Bill Weaver 1930-
Bill Weaver has flight-tested all models of the Mach-2 F-104 Starfighter and the entire family of Mach 3+ Blackbirds-the A-12, YF-12 and SR-71. He subsequently was assigned to Lockheed's L-1011 project as an engineering test pilot, became the company's chief pilot. He later retired as Division Manager of Commercial Flying Operations.
He still flies Orbital Sciences Corp.'s L-1011, which has been modified to carry the Pegasus satellite-launch vehicle. And as an FAA Designated Engineering Representative Flight Test Pilot, he's also involved in various aircraft-modification projects, conducting certification flight tests.
Description of the loss of the SR-71A piloted by Bill Weaver which broke up at Mach 3 and 70,000ft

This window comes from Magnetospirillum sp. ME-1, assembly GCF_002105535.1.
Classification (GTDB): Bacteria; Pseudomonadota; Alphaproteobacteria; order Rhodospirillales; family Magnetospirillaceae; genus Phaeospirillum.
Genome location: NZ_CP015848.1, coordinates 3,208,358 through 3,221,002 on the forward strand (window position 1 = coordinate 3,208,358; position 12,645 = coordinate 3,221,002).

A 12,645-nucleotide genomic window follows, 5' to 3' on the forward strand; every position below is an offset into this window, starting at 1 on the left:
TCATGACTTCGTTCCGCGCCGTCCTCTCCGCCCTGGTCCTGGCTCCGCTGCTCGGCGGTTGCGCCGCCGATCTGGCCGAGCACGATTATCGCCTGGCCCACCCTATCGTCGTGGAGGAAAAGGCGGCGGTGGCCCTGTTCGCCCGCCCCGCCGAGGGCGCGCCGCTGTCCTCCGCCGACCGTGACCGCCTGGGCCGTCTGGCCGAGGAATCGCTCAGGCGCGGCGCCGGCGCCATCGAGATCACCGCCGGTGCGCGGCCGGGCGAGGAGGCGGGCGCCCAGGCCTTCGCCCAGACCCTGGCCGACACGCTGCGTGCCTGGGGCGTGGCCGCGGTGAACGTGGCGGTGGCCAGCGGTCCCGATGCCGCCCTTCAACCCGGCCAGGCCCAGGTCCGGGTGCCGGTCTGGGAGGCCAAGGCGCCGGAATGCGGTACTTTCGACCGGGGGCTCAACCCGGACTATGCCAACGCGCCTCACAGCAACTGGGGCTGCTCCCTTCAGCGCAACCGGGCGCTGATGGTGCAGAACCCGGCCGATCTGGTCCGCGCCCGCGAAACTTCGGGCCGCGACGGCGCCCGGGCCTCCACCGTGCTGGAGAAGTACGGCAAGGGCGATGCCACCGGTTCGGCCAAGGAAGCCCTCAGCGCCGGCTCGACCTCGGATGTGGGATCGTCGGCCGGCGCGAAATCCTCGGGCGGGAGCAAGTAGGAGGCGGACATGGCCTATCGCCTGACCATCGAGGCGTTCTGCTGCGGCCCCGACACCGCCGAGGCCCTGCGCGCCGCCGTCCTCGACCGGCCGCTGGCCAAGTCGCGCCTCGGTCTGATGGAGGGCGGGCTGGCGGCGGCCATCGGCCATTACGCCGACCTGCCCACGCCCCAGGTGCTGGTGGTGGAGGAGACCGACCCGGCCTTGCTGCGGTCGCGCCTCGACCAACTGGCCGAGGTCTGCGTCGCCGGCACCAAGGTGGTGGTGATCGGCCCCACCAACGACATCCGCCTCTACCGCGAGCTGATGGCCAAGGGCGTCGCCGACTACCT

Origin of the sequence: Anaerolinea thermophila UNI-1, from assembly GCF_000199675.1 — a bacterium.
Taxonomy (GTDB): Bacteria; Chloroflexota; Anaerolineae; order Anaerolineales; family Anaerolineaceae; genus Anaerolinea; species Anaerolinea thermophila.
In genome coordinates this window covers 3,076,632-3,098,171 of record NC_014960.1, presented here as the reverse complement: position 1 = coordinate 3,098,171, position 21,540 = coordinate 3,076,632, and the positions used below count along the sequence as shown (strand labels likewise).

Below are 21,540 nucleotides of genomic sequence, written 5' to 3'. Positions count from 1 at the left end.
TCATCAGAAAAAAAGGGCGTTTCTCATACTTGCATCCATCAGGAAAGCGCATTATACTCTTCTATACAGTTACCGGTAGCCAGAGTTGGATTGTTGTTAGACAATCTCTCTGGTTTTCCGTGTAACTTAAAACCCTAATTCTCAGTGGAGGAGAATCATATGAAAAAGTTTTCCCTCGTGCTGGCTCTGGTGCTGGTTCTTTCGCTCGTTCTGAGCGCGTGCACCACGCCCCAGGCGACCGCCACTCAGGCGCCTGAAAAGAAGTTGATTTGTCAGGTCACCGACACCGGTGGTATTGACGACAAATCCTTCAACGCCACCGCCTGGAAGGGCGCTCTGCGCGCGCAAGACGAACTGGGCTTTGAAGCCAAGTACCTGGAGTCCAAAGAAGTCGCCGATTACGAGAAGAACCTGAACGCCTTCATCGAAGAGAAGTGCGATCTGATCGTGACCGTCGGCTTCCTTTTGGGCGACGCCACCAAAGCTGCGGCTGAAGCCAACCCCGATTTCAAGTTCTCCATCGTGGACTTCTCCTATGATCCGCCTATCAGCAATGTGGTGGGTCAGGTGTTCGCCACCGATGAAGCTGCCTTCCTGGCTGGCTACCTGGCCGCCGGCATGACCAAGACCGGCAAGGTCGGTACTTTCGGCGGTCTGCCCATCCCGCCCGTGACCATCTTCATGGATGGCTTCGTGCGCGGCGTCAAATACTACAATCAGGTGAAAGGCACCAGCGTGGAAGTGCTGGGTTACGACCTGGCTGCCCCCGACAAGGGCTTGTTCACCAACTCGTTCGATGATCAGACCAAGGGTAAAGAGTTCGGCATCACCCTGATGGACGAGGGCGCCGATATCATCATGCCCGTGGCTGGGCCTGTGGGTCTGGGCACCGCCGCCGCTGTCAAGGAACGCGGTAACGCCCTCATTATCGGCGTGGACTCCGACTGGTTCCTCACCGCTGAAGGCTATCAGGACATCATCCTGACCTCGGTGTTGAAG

Loss #4 61-17952 (SR-71A) This aircraft disintegrated on 25 January 1966 during a high-speed, high-altitude test flight when it developed a severe case of engine un-start. This flight was to research and improve high mach cruise performance by reducing trim drag which would lower fuel burn and increase range. The un-start occurred during a turn at speeds above Mach 3.17 and a bank of 35 degrees. The bank immediately increased to 60 degrees; the nose pitched up and the aircraft broke apart at station 720. Lockheed pilot Bill Weaver was thrown clear (his ejection seat never left the plane) and he blacked out during the accident but recovered and landed on the ground safely. Tragically, his Reconnaissance System Officer (RSO), Jim Zwayer did not survive the high-G bailout . It is believed he died instantly from a broken neck before he ever became separated from the aircraft. His parachute opened normally and his body landed close to Bill Weaver's landing position. The incident occurred near Tucumcari, New Mexico with the crash scene being the Mitchell Ranch. The remains of #952 lie buried near the riding stables at Edwards AFB, Ca.